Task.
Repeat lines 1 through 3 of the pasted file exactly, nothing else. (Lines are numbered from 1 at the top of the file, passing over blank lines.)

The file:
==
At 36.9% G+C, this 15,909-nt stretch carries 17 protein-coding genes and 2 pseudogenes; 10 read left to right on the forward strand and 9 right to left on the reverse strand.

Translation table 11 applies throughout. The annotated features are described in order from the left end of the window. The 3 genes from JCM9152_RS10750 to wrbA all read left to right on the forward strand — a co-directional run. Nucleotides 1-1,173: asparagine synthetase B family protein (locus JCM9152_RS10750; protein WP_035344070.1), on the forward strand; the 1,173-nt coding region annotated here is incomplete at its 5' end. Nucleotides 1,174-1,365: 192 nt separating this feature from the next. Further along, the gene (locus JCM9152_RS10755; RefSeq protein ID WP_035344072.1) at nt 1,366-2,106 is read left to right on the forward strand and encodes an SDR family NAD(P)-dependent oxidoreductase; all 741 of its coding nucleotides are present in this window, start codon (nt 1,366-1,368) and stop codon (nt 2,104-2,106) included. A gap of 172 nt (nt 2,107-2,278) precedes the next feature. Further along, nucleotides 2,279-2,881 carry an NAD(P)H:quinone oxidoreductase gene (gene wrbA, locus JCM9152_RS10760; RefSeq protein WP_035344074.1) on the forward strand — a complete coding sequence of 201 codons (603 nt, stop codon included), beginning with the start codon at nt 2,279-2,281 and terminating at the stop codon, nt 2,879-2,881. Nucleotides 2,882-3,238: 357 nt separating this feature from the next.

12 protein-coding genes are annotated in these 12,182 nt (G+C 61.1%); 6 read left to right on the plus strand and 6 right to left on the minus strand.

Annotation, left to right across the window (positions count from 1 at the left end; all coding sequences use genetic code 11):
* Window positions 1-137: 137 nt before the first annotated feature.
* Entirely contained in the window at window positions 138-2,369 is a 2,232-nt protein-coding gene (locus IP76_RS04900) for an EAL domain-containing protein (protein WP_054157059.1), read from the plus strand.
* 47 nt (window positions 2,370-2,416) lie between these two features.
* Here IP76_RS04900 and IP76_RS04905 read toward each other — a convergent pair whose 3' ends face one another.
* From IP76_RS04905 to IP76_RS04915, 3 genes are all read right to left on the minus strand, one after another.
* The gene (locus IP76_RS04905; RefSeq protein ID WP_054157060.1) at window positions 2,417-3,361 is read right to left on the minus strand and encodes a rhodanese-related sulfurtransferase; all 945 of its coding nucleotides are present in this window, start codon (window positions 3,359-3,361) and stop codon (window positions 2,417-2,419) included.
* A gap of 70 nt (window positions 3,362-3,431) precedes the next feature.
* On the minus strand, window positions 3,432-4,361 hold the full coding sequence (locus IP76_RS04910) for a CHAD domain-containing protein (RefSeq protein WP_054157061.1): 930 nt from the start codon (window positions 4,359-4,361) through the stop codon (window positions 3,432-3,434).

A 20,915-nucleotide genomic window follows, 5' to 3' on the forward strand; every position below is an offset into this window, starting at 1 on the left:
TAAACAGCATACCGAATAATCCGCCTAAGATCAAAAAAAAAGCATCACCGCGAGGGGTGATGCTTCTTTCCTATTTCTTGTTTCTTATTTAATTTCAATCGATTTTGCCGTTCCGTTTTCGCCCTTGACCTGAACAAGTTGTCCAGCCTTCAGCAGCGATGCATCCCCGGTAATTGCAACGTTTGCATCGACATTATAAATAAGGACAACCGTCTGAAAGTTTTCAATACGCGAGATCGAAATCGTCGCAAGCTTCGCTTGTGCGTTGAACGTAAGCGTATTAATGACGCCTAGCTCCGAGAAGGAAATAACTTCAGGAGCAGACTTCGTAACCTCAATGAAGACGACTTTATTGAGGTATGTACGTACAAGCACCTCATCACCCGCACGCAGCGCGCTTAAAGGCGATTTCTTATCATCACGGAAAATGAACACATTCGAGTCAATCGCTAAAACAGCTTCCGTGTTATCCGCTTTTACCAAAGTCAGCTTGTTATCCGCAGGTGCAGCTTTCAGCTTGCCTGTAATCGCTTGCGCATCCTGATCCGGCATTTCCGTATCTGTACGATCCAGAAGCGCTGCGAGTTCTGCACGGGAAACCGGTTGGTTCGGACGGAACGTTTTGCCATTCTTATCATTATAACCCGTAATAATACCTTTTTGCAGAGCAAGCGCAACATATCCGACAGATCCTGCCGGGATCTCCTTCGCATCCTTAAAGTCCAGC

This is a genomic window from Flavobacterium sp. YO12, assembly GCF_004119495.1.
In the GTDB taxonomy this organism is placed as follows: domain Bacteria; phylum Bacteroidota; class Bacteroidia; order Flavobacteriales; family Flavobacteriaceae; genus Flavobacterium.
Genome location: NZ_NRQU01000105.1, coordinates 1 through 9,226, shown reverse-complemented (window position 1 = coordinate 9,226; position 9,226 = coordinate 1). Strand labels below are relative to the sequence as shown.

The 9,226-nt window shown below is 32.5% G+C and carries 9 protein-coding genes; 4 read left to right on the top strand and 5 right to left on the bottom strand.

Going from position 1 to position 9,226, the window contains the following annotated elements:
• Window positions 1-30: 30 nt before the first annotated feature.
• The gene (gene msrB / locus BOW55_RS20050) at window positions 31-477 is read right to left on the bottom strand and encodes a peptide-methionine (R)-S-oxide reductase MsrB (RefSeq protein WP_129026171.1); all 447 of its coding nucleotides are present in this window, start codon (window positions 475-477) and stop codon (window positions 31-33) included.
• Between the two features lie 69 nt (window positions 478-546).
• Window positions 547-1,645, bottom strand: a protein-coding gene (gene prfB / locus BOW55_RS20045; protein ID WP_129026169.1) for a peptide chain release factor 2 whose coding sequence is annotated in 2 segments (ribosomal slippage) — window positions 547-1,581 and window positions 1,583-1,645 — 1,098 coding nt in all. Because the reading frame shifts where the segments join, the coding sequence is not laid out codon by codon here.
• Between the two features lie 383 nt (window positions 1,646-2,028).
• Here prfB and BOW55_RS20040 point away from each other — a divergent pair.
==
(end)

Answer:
At 36.9% G+C, this 15,909-nt stretch carries 17 protein-coding genes and 2 pseudogenes; 10 read left to right on the forward strand and 9 right to left on the reverse strand.

Translation table 11 applies throughout. The annotated features are described in order from the left end of the window. The 3 genes from JCM9152_RS10750 to wrbA all read left to right on the forward strand — a co-directional run. Nucleotides 1-1,173: asparagine synthetase B family protein (locus JCM9152_RS10750; protein WP_035344070.1), on the forward strand; the 1,173-nt coding region annotated here is incomplete at its 5' end. Nucleotides 1,174-1,365: 192 nt separating this feature from the next. Further along, the gene (locus JCM9152_RS10755; RefSeq protein ID WP_035344072.1) at nt 1,366-2,106 is read left to right on the forward strand and encodes an SDR family NAD(P)-dependent oxidoreductase; all 741 of its coding nucleotides are present in this window, start codon (nt 1,366-1,368) and stop codon (nt 2,104-2,106) included. A gap of 172 nt (nt 2,107-2,278) precedes the next feature. Further along, nucleotides 2,279-2,881 carry an NAD(P)H:quinone oxidoreductase gene (gene wrbA, locus JCM9152_RS10760; RefSeq protein WP_035344074.1) on the forward strand — a complete coding sequence of 201 codons (603 nt, stop codon included), beginning with the start codon at nt 2,279-2,281 and terminating at the stop codon, nt 2,879-2,881. Nucleotides 2,882-3,238: 357 nt separating this feature from the next.

12 protein-coding genes are annotated in these 12,182 nt (G+C 61.1%); 6 read left to right on the plus strand and 6 right to left on the minus strand.